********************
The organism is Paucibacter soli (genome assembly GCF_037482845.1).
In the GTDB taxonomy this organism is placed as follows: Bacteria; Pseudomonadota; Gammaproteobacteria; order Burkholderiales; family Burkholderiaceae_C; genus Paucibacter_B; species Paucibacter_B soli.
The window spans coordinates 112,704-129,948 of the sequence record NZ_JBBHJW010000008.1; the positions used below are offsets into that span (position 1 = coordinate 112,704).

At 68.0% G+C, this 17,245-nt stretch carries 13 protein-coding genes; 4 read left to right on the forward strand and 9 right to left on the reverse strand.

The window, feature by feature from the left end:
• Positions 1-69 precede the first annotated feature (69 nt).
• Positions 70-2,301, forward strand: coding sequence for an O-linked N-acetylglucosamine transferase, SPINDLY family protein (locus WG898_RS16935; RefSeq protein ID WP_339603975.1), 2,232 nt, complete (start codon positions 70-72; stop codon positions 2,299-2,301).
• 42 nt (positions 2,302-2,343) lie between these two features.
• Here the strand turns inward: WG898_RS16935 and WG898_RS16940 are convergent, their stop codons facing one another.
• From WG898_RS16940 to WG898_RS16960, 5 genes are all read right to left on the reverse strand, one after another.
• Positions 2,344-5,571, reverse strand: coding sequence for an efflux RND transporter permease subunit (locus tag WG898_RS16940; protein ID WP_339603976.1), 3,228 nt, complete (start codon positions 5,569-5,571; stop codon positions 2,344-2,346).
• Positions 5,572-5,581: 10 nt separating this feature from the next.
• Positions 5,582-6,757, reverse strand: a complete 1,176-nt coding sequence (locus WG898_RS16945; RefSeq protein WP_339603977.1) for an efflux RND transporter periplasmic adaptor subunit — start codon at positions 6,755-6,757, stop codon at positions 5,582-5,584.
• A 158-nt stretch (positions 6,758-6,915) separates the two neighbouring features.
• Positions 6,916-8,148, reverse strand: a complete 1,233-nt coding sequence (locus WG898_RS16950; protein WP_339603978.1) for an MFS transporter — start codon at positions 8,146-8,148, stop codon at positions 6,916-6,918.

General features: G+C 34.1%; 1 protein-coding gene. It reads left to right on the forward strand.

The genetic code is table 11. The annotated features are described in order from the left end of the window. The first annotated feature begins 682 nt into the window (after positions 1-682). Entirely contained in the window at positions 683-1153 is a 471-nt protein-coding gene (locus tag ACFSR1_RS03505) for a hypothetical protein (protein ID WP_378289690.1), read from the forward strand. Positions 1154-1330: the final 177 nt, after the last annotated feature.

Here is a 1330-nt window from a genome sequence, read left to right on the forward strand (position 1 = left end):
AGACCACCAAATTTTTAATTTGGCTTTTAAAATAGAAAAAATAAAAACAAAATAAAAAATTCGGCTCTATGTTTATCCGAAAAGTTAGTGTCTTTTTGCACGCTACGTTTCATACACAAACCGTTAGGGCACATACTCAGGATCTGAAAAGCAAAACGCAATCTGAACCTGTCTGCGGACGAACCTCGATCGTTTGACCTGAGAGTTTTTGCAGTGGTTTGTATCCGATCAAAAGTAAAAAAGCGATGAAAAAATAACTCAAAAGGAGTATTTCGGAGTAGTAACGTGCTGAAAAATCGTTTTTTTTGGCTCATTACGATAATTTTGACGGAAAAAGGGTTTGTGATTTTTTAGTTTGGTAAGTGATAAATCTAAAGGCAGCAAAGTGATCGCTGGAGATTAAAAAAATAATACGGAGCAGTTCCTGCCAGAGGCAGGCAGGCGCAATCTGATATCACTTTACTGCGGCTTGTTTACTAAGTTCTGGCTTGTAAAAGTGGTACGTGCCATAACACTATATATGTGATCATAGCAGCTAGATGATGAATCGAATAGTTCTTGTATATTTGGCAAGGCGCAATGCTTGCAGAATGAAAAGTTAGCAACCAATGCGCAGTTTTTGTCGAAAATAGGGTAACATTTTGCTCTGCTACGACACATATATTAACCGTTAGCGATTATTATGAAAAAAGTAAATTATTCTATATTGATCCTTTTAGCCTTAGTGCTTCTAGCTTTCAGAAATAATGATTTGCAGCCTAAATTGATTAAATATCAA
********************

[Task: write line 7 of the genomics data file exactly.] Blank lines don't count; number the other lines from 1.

• Positions 70-2,301, forward strand: coding sequence for an O-linked N-acetylglucosamine transferase, SPINDLY family protein (locus WG898_RS16935; RefSeq protein ID WP_339603975.1), 2,232 nt, complete (start codon positions 70-72; stop codon positions 2,299-2,301).